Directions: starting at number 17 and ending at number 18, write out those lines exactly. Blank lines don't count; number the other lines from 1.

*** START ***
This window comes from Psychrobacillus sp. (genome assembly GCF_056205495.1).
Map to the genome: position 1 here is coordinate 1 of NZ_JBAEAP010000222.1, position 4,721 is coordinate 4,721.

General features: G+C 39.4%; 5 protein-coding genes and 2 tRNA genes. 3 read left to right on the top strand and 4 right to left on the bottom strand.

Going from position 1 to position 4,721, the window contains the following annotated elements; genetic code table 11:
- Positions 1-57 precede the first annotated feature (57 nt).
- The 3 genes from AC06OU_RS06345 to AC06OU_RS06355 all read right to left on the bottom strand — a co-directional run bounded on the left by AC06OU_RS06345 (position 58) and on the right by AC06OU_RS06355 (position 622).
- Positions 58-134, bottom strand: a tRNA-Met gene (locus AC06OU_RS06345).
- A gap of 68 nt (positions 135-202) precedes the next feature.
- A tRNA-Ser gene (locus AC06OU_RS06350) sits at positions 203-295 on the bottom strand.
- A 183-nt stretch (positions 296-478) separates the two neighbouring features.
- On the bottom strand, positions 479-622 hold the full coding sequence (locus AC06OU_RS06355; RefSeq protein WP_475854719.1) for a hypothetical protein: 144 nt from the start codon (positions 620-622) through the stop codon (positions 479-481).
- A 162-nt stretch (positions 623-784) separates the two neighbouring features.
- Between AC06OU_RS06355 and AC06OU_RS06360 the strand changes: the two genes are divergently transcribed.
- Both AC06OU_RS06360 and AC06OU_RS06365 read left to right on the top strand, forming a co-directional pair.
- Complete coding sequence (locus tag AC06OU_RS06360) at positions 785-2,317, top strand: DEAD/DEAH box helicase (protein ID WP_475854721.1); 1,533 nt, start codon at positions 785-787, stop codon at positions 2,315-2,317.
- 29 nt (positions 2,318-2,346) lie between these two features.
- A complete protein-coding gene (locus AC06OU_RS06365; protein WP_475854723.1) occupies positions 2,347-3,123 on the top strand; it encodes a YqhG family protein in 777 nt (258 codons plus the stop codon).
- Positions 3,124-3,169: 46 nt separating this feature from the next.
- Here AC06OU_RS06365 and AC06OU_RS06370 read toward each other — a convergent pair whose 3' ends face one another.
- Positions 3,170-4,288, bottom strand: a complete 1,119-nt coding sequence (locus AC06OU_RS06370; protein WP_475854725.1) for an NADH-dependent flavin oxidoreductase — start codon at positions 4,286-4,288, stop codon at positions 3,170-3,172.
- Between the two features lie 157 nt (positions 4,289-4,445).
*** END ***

- A complete protein-coding gene (locus AC06OU_RS06365; protein WP_475854723.1) occupies positions 2,347-3,123 on the top strand; it encodes a YqhG family protein in 777 nt (258 codons plus the stop codon).
- Positions 3,124-3,169: 46 nt separating this feature from the next.